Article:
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Health care cards carry same credit risks

These cards are similar -- or worse -- than regular plastic

By

To Her Credit
To Her Credit, Sally Herigstad
Sally Herigstad is a certified public accountant and the author of "Help! I Can't Pay My Bills: Surviving a Financial Crisis" (St. Martin's Press, 2006). She writes "To Her Credit," a weekly reader Q&A column about issues involving women, credit and debt, for CreditCards.com, and also wrote for MSN Money, Interest.com and Bankrate.com, and has guested on Martha Stewart Radio and other programs. See her website SallyHerigstad.com for more personal finance tips and free budgeting worksheets.
Ask Sally a question, or read her previous answers in the To Her Credit archive
Question for the CreditCards.com expert

Dear To Her Credit,
I need to have an MRI done and was told that I should apply for the CareCredit Card to pay for this. I don't have any insurance, and I only have a part-time job. I am single. Is there a person I can talk to about this or even about consolidating my other credit card bills? -- Suzanne

Answer for the CreditCards.com expert

Dear Suzanne,
The CareCredit card is one of several credit cards designed to help people pay for health care expenses. Health care providers sometimes encourage people to use health care credit cards so the providers don't need to worry about collecting the money. Using that type of card may not always be in your best interest as the patient, however.

For one thing, you can probably make interest-free payments directly to the hospital or imaging center for your MRI. "The provider will take payments," says Beverly Gossage, founder of HSA Benefits Consulting. "I don't know a hospital that charges interest." Gossage is skeptical about getting another credit card just for health care expenses. "I think that's really rather foolish when the provider will allow you to make payments," she says.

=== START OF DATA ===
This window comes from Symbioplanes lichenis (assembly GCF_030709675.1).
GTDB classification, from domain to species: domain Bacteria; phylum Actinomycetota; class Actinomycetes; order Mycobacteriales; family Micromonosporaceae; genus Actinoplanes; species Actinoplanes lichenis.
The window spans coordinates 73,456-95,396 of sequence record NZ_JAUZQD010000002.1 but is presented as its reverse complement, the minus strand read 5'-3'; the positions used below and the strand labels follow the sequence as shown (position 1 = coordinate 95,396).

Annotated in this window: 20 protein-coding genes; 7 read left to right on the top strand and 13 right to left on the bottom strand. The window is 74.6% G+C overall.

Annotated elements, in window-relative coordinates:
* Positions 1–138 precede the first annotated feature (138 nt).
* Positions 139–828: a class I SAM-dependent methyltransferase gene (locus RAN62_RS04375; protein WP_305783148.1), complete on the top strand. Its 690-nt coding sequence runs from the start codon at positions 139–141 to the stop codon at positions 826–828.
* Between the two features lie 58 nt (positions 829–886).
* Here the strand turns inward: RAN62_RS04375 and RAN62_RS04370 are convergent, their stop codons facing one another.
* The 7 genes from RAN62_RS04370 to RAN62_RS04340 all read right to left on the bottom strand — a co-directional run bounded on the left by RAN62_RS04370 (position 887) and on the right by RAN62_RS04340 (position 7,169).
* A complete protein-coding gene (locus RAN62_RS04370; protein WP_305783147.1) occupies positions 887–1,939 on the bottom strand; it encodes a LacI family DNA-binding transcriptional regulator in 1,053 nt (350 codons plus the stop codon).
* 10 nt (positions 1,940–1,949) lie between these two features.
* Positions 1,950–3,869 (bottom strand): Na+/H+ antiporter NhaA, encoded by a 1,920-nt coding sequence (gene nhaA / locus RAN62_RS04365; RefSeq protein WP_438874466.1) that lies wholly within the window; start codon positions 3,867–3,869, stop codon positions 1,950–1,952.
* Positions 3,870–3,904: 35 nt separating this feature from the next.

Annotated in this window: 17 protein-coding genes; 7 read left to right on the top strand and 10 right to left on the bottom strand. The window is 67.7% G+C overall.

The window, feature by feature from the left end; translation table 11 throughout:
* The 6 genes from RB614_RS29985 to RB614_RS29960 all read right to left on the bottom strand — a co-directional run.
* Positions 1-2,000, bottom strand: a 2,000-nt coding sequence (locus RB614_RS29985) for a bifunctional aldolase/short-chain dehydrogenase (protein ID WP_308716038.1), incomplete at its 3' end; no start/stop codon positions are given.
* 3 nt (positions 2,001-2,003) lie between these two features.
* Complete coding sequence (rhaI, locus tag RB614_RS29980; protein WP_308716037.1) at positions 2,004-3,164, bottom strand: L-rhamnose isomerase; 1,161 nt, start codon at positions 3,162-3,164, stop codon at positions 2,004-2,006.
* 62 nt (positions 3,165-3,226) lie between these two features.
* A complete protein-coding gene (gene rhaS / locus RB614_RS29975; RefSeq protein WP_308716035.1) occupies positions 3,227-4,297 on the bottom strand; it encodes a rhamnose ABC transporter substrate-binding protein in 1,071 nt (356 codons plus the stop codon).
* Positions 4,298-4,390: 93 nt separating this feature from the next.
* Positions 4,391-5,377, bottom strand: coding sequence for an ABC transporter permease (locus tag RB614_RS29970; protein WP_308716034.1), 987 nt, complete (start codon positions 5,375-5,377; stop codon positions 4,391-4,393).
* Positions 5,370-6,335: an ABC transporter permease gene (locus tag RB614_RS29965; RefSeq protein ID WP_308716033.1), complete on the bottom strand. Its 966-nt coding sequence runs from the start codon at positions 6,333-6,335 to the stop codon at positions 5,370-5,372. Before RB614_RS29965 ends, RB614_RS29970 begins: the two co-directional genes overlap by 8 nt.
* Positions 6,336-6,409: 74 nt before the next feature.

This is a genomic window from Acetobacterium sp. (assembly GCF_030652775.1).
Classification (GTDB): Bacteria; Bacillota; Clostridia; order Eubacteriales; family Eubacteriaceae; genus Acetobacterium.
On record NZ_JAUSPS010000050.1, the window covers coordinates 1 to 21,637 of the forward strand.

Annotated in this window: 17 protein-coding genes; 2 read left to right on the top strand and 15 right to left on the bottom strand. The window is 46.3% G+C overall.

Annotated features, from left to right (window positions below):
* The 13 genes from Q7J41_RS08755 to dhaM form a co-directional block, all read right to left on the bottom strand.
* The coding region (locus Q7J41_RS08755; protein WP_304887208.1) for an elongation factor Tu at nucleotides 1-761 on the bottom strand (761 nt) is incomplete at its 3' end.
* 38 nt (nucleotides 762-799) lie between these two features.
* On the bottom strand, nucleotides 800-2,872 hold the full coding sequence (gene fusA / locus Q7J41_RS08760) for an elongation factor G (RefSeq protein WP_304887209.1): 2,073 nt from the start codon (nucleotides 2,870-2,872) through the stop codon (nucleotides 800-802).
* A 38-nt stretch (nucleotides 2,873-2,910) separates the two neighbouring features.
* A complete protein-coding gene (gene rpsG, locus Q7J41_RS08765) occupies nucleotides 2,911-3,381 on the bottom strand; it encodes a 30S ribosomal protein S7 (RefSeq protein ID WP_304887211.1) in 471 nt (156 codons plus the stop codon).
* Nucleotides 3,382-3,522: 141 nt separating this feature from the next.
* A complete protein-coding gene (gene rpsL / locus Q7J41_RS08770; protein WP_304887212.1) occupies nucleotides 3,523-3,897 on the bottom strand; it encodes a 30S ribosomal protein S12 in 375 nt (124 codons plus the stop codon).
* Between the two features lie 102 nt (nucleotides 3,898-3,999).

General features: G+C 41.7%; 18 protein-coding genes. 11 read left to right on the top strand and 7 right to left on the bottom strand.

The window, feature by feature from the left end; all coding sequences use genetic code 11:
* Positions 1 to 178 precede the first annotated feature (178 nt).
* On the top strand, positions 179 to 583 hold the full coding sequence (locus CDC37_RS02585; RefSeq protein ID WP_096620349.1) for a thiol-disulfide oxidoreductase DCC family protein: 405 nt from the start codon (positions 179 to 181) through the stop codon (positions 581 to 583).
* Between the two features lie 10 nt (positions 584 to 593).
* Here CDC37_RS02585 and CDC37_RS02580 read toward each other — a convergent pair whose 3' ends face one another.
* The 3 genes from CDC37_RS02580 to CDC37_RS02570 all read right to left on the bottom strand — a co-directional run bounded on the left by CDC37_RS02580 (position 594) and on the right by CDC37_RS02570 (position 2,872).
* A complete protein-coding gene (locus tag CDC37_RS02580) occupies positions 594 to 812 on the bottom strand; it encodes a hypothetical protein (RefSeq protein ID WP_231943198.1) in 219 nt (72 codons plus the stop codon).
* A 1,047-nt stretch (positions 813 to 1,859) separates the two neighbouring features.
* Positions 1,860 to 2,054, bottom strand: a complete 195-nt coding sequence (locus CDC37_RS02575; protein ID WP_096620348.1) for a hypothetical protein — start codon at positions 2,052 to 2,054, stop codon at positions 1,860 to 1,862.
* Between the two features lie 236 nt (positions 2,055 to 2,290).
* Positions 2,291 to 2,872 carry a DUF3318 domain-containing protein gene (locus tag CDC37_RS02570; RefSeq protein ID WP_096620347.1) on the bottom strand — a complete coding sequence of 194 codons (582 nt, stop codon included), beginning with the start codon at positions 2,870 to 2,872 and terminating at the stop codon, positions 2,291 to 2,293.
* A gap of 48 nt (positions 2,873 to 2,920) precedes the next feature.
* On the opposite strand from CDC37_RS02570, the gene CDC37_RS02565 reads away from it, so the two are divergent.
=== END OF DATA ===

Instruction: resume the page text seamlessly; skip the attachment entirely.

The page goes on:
It's often difficult to make the best financial decisions when your doctor says you need a medical procedure. Gossage worries that people get a sales pitch in a doctor's office or a hospital, and don't know exactly what they're signing up for. It's easy for them to feel pressured by medical providers. "If the person at the front desk says, 'Our financial department is going to expect to have this payment upfront, or you can get this card,' what are you going to do?" she says.

Health care cards are just one choice in controlling medical costs (See: 15 tips for paying high medical bills.) Before you sign up for a health care card, take these steps:

1. Find out what the MRI will cost and ask if you can get a discount, even though you don't have insurance. You probably won't get the same discount they give the insurance companies, but they can give a discount.

Some companies and nonprofit organizations offer to help you negotiate a discount, but Gossage says you can do it yourself. "People seem to manage talking to their cell phone provider all the time," she says. They can do the same with their medical bills. "There are a lot of people who get that bill and don't know they can say, 'I'd like to talk about my bill.'"

2. Ask if they will accept payments. If they won't, you can try other MRI providers in your area.

3. If you decide you need a health care card to get the MRI, choose the card carefully. Don't take the first ad you see for any credit card; let them compete for your business. See your options on this health credit card comparison chart.

Health care cards work a little different from regular credit cards. Some of them have high annual fees or monthly maintenance expenses. They may advertise low- or no-interest credit, but that may only be true if you pay the balance within a certain period of time or if you get in on a certain promotion. It's up to you to read the contract and understand exactly what you are agreeing to before you sign.

If you use a health care card to pay for the MRI, be vigilant about making every payment on time. Some cards charge little or no interest for up to 18 months if you make every payment on time, but if you miss one payment, they charge higher interest retroactively to the very beginning. That could be a rude shock!

See related: 15 tips for paying high medical bills, Comparing health care credit options, Health care credit cards rise to fill insurance gap

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Published: October 23, 2009


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Updated: 09-27-2016


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